2. Warner not ready to break up Facebook
Mark Warner may be one of Facebook's loudest critics on Capitol Hill, but the Virgina Democrat isn't ready to call for the breakup of the social network or any other Big Tech company.
The bottom line: It’s growing more common among the industry’s critics on the left to call for the breakup of Big Tech — not unlike how AT&T was handled decades ago — but that's still far from the mainstream thinking among policymakers.
The most important antitrust question regarding Facebook is whether it's possible for newcomers to enter the market, Warner said after the Axios event yesterday. He added:
- "If I think about the folks I know from the venture business, new companies coming in who’ve got a killer app, their option generally is not to go public at this point, but is to sell to Google or Facebook or one of the larger enterprises,” he said. “I think this is worthy of some debate.”
- “If you think about it, and move into machine learning and artificial intelligence, they have already got so much aggregate data, how can somebody else who’s a [new company] come in and ever get to their mass?”
- More broadly, he said he was “reserving judgment” on how best to deal with increased concentration in tech, “other than there ought to be a fulsome debate.”
Yes, but: Echoing comments he made at Code Conference last week, Warner said that he’s worried that regulations on American tech companies might simply clear a path for their Chinese counterparts to dominate markets.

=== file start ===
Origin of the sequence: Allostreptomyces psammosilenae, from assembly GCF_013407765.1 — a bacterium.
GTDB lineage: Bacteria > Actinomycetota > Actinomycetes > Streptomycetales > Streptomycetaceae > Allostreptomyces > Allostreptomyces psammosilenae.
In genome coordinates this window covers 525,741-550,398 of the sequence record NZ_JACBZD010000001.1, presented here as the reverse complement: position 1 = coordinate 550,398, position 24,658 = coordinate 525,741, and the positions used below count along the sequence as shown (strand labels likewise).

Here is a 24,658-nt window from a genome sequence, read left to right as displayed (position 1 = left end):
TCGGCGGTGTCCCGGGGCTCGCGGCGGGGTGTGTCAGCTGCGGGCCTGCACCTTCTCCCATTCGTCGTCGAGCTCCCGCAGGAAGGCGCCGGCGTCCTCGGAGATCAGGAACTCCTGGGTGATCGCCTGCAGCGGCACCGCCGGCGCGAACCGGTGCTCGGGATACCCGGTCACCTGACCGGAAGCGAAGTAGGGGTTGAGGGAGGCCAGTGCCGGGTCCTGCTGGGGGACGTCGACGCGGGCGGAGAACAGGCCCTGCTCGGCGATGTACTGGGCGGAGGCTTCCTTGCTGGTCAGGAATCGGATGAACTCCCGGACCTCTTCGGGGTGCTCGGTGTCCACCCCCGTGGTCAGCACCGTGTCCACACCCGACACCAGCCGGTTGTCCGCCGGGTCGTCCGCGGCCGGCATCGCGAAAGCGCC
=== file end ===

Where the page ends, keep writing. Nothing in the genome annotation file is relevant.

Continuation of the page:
Go deeper: David McCabe has more here.
3. Video: How kids should talk to Alexa
Amazon’s new Magic Word feature rewards kids who are polite to Alexa.
Why? There's a good reason to teach them manners, app developer Ken Yarmosh tells Axios: When kids bark orders at digital assistants, that behavior could easily transfer to real human relationships.
The big picture: Digital assistants, while useful, also raise big ethical questions about what role they should play in our current and future homes, especially for the nearly 40 million Americans who already use smart speakers.
Watch more: Learn more via this fun video from my Axios colleagues.
Separately: Amazon announced Tuesday that Alexa and the Echo are now available in France.
4. WWDC's Apple news that flew under the radar
You'd think that with a keynote that stretched more than two hours Monday at its Worldwide Developers Conference, Apple would have been able to touch on all the big news. But, as is often the case, some announcements, either inadvertently or deliberately, didn't make it into the first news cycle.
- macOS Mojave will be the last version of the operating system to support older 32-bit apps, 9to5Mac reports.